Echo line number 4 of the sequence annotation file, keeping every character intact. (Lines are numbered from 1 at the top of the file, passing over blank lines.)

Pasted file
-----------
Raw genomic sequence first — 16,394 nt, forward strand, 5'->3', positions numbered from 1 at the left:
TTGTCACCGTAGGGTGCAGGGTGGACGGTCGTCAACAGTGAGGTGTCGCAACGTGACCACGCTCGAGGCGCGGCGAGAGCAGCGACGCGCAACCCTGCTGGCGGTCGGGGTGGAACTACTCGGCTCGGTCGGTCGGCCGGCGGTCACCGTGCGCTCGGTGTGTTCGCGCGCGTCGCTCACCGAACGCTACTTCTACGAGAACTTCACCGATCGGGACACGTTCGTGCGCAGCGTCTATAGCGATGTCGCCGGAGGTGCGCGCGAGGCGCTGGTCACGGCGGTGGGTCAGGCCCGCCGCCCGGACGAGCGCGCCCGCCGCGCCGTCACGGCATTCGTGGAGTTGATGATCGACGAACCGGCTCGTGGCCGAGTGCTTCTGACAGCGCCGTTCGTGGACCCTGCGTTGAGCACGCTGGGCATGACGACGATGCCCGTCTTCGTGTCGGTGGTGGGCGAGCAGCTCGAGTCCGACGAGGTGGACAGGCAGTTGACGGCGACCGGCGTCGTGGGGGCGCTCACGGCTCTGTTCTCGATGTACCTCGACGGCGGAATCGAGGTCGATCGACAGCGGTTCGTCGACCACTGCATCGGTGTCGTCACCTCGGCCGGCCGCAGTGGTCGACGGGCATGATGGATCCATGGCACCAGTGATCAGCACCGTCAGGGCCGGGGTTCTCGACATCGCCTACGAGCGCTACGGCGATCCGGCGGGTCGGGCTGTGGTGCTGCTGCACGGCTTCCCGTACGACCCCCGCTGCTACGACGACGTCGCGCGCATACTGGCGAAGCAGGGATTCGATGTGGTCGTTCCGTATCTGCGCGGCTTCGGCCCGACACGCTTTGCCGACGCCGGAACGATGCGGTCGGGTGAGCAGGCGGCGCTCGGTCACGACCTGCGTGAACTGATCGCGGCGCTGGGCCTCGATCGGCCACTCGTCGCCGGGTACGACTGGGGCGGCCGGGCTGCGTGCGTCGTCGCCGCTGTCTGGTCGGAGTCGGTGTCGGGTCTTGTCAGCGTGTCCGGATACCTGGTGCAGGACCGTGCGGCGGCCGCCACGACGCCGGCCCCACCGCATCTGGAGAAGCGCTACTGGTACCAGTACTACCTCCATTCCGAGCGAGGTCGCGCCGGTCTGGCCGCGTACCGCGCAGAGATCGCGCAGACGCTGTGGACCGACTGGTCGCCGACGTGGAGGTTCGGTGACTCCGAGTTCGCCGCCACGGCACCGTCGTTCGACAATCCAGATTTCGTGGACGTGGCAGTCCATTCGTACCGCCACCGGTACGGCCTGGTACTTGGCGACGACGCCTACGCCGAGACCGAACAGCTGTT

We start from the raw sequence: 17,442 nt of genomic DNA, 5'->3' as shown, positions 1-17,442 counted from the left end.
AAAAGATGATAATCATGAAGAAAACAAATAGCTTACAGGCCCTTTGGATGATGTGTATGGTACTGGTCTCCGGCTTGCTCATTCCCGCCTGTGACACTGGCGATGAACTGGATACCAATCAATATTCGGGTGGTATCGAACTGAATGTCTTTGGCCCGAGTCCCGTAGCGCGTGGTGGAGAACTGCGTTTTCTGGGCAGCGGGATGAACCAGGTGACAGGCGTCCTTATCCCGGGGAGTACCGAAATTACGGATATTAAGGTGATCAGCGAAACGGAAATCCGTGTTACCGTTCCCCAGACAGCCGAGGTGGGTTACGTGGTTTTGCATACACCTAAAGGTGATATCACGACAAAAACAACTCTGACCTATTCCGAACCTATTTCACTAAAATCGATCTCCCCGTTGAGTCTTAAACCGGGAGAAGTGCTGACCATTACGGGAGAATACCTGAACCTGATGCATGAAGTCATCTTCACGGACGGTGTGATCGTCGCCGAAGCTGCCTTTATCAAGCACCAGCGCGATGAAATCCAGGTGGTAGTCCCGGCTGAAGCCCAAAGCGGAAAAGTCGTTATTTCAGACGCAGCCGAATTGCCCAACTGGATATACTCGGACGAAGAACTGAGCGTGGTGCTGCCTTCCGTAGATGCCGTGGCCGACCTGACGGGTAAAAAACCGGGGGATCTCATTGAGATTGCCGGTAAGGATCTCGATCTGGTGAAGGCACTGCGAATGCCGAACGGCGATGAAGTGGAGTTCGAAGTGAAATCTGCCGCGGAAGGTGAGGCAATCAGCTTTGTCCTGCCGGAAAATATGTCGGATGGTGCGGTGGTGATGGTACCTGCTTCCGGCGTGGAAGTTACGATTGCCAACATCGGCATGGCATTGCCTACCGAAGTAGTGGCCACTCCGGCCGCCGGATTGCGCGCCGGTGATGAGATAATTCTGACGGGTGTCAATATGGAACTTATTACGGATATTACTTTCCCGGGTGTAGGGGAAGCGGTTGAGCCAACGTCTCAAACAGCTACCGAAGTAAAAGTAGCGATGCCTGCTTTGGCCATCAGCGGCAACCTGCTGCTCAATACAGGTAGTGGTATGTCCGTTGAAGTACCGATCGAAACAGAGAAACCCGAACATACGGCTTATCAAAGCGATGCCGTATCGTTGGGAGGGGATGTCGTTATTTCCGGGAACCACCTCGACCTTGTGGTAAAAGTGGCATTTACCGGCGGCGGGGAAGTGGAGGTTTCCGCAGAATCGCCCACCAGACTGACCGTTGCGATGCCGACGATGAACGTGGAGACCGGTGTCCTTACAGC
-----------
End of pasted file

AAAAGATGATAATCATGAAGAAAACAAATAGCTTACAGGCCCTTTGGATGATGTGTATGGTACTGGTCTCCGGCTTGCTCATTCCCGCCTGTGACACTGGCGATGAACTGGATACCAATCAATATTCGGGTGGTATCGAACTGAATGTCTTTGGCCCGAGTCCCGTAGCGCGTGGTGGAGAACTGCGTTTTCTGGGCAGCGGGATGAACCAGGTGACAGGCGTCCTTATCCCGGGGAGTACCGAAATTACGGATATTAAGGTGATCAGCGAAACGGAAATCCGTGTTACCGTTCCCCAGACAGCCGAGGTGGGTTACGTGGTTTTGCATACACCTAAAGGTGATATCACGACAAAAACAACTCTGACCTATTCCGAACCTATTTCACTAAAATCGATCTCCCCGTTGAGTCTTAAACCGGGAGAAGTGCTGACCATTACGGGAGAATACCTGAACCTGATGCATGAAGTCATCTTCACGGACGGTGTGATCGTCGCCGAAGCTGCCTTTATCAAGCACCAGCGCGATGAAATCCAGGTGGTAGTCCCGGCTGAAGCCCAAAGCGGAAAAGTCGTTATTTCAGACGCAGCCGAATTGCCCAACTGGATATACTCGGACGAAGAACTGAGCGTGGTGCTGCCTTCCGTAGATGCCGTGGCCGACCTGACGGGTAAAAAACCGGGGGATCTCATTGAGATTGCCGGTAAGGATCTCGATCTGGTGAAGGCACTGCGAATGCCGAACGGCGATGAAGTGGAGTTCGAAGTGAAATCTGCCGCGGAAGGTGAGGCAATCAGCTTTGTCCTGCCGGAAAATATGTCGGATGGTGCGGTGGTGATGGTACCTGCTTCCGGCGTGGAAGTTACGATTGCCAACATCGGCATGGCATTGCCTACCGAAGTAGTGGCCACTCCGGCCGCCGGATTGCGCGCCGGTGATGAGATAATTCTGACGGGTGTCAATATGGAACTTATTACGGATATTACTTTCCCGGGTGTAGGGGAAGCGGTTGAGCCAACGTCTCAAACAGCTACCGAAGTAAAAGTAGCGATGCCTGCTTTGGCCATCAGCGGCAACCTGCTGCTCAATACAGGTAGTGGTATGTCCGTTGAAGTACCGATCGAAACAGAGAAACCCGAACATACGGCTTATCAAAGCGATGCCGTATCGTTGGGAGGGGATGTCGTTATTTCCGGGAACCACCTCGACCTTGTGGTAAAAGTGGCATTTACCGGCGGCGGGGAAGTGGAGGTTTCCGCAGAATCGCCCACCAGACTGACCGTTGCGATGCCGACGATGAACGTGGAGACCGGTGTCCTTACAGC